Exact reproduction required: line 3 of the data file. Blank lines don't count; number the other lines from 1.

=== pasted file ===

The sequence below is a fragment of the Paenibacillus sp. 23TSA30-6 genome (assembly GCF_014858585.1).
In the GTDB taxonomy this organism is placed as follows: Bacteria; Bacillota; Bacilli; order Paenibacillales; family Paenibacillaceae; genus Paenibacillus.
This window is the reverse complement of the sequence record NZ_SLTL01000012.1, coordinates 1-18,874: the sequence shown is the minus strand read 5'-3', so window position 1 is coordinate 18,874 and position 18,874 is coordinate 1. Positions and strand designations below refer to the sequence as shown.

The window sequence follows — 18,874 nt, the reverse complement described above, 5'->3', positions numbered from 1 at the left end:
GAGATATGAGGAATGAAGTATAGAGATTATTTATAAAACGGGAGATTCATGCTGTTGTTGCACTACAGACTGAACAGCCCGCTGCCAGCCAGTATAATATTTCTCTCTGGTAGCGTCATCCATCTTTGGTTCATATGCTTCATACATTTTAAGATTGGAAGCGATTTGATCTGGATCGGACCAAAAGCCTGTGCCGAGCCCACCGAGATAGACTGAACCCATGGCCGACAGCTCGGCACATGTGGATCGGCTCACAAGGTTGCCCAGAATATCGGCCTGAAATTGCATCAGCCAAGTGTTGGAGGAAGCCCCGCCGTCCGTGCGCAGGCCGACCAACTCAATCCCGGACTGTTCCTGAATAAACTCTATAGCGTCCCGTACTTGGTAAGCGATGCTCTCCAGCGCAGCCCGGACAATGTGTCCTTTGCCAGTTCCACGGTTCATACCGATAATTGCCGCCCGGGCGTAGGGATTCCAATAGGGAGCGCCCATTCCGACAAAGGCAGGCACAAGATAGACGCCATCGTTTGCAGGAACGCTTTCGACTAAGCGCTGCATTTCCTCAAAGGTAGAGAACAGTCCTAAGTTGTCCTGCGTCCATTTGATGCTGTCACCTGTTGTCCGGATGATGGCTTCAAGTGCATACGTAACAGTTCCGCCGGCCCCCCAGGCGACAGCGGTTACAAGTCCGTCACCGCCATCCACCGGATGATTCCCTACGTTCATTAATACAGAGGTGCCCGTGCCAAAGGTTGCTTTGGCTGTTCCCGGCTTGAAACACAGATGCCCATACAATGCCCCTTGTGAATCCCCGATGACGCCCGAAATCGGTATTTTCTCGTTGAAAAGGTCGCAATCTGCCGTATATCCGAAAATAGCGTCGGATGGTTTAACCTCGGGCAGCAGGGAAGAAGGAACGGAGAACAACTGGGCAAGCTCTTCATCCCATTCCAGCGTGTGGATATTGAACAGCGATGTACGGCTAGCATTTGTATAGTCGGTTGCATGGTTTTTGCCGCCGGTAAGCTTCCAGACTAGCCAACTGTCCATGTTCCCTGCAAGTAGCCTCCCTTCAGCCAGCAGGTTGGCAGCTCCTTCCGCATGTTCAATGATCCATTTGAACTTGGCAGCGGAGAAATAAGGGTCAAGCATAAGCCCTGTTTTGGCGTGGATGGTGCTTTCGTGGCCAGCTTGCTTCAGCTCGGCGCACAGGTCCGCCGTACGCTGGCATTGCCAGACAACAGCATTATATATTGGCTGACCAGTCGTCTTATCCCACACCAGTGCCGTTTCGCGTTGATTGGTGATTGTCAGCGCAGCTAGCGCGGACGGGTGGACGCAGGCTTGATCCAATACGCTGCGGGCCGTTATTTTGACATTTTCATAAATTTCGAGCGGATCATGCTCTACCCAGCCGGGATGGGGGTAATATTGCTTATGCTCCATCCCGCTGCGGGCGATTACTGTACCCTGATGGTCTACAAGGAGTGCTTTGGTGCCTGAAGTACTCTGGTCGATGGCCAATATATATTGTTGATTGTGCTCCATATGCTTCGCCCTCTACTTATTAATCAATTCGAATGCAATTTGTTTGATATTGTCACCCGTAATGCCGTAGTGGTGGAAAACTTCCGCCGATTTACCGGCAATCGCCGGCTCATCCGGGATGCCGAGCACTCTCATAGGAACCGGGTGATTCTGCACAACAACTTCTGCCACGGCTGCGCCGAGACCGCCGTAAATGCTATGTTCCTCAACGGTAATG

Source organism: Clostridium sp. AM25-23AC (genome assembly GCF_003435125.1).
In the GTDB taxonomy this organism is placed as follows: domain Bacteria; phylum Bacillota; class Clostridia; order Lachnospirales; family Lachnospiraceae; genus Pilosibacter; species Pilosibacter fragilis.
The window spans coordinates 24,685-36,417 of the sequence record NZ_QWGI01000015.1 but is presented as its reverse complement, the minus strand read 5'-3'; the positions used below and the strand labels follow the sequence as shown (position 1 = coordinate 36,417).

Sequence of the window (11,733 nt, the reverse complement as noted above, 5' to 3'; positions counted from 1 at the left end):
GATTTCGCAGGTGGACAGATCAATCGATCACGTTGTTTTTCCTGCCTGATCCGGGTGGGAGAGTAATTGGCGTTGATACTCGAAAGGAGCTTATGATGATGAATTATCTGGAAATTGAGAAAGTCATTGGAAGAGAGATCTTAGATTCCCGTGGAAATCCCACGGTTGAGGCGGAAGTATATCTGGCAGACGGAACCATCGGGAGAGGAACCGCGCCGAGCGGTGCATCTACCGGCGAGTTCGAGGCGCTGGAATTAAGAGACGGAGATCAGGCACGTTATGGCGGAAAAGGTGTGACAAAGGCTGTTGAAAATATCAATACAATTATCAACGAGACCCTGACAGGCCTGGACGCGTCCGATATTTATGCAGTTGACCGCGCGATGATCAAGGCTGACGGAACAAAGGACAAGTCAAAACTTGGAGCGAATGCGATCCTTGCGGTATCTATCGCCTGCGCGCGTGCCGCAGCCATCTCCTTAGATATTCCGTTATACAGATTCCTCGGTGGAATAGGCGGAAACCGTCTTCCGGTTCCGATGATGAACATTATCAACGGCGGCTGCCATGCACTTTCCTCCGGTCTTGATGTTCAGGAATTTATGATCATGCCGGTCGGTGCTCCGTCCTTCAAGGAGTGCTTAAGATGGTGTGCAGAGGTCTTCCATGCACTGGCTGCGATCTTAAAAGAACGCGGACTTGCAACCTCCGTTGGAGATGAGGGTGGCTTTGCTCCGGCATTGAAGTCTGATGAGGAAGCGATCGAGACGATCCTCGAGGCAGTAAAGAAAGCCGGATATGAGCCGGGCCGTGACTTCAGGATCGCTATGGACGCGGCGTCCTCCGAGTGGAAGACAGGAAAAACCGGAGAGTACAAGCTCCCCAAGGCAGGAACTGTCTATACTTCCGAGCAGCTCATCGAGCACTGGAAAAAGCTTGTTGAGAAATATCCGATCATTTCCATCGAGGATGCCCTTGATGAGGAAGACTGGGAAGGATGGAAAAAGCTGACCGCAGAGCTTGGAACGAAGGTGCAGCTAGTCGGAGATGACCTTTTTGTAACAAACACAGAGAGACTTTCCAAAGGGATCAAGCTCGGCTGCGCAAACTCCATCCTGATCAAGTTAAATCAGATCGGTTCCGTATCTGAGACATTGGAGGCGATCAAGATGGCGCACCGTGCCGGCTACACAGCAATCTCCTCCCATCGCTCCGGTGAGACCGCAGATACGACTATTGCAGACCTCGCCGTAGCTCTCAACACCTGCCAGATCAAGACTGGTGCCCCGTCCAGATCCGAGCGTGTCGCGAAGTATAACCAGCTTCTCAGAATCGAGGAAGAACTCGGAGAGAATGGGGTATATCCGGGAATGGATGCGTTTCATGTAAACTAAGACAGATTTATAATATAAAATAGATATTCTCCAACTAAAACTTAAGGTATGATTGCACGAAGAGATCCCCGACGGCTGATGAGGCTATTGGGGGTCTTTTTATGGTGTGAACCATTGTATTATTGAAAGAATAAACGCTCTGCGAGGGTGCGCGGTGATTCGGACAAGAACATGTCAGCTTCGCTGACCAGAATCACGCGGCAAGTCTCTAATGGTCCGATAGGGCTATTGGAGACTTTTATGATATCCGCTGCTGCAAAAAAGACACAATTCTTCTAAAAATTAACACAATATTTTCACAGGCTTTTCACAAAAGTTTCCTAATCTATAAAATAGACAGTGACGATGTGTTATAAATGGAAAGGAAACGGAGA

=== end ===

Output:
This window is the reverse complement of the sequence record NZ_SLTL01000012.1, coordinates 1-18,874: the sequence shown is the minus strand read 5'-3', so window position 1 is coordinate 18,874 and position 18,874 is coordinate 1. Positions and strand designations below refer to the sequence as shown.